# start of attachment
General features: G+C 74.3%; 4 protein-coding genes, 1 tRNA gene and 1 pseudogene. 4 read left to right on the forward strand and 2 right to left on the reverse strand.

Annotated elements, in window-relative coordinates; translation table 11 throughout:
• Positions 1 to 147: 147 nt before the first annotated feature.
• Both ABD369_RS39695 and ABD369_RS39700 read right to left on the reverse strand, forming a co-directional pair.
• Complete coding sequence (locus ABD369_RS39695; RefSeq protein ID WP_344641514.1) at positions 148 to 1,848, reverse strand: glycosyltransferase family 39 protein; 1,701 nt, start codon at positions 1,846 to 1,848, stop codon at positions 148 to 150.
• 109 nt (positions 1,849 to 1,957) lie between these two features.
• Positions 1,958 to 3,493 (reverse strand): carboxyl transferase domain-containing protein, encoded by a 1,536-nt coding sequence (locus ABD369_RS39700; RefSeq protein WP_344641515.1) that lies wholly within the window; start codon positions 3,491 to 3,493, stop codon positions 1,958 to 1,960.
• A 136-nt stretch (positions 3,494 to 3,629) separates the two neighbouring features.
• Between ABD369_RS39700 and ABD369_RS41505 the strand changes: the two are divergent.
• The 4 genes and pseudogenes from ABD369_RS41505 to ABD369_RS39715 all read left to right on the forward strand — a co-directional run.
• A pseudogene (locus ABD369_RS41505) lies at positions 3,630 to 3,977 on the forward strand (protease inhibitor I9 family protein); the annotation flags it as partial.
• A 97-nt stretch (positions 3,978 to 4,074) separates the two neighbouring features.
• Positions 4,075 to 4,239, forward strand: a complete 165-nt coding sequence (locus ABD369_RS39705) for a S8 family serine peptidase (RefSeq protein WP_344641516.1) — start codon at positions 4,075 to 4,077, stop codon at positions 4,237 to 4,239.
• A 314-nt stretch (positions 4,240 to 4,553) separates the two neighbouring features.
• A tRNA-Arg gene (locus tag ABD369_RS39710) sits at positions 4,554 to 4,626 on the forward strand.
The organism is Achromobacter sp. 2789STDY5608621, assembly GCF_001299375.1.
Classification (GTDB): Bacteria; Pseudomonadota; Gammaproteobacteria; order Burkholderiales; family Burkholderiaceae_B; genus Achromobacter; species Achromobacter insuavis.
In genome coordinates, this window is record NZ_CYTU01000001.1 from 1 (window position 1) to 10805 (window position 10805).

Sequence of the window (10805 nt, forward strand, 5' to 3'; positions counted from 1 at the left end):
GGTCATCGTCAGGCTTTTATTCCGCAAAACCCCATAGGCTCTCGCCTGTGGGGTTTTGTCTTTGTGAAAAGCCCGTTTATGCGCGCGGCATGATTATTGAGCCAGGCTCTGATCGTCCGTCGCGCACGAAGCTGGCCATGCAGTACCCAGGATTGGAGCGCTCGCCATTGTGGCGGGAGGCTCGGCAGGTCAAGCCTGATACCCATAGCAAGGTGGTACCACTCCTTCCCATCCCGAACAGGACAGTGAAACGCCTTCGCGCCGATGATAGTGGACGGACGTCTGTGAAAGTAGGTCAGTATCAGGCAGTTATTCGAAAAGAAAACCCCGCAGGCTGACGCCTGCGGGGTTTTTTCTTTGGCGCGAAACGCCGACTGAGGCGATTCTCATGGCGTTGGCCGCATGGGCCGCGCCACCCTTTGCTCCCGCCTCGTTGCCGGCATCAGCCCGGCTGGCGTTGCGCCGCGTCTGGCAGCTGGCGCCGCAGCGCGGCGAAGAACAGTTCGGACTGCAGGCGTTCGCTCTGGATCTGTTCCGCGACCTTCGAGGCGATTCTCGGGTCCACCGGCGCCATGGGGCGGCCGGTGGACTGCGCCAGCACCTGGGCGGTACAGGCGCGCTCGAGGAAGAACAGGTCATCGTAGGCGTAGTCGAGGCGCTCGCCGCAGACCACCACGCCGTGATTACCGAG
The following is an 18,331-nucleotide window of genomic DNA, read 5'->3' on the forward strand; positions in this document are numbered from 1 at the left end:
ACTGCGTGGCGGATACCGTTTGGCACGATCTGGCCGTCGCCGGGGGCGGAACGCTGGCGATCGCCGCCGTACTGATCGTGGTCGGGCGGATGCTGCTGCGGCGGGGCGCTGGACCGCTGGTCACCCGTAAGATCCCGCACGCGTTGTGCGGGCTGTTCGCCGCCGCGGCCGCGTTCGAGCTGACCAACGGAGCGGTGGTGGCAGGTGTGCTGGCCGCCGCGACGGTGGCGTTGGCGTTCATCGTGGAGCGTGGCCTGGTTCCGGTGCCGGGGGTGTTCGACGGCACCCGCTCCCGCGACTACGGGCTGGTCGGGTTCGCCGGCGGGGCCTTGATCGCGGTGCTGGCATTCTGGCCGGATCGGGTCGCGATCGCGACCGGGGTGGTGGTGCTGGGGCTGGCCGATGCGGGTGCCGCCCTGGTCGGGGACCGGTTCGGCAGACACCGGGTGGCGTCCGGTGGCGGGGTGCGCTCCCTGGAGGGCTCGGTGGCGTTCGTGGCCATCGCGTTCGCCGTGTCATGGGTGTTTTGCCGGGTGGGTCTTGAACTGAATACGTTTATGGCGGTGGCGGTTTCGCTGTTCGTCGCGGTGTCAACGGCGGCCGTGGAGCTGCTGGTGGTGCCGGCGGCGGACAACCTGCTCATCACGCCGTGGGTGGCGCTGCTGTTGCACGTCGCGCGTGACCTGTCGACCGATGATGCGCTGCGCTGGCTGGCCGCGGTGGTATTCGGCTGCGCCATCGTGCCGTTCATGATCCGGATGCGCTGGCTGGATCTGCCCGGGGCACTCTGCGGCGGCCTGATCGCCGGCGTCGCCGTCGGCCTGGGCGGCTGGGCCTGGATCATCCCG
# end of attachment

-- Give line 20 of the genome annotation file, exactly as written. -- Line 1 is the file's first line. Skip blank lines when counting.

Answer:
GGTCATCGTCAGGCTTTTATTCCGCAAAACCCCATAGGCTCTCGCCTGTGGGGTTTTGTCTTTGTGAAAAGCCCGTTTATGCGCGCGGCATGATTATTGAGCCAGGCTCTGATCGTCCGTCGCGCACGAAGCTGGCCATGCAGTACCCAGGATTGGAGCGCTCGCCATTGTGGCGGGAGGCTCGGCAGGTCAAGCCTGATACCCATAGCAAGGTGGTACCACTCCTTCCCATCCCGAACAGGACAGTGAAACGCCTTCGCGCCGATGATAGTGGACGGACGTCTGTGAAAGTAGGTCAGTATCAGGCAGTTATTCGAAAAGAAAACCCCGCAGGCTGACGCCTGCGGGGTTTTTTCTTTGGCGCGAAACGCCGACTGAGGCGATTCTCATGGCGTTGGCCGCATGGGCCGCGCCACCCTTTGCTCCCGCCTCGTTGCCGGCATCAGCCCGGCTGGCGTTGCGCCGCGTCTGGCAGCTGGCGCCGCAGCGCGGCGAAGAACAGTTCGGACTGCAGGCGTTCGCTCTGGATCTGTTCCGCGACCTTCGAGGCGATTCTCGGGTCCACCGGCGCCATGGGGCGGCCGGTGGACTGCGCCAGCACCTGGGCGGTACAGGCGCGCTCGAGGAAGAACAGGTCATCGTAGGCGTAGTCGAGGCGCTCGCCGCAGACCACCACGCCGTGATTACCGAG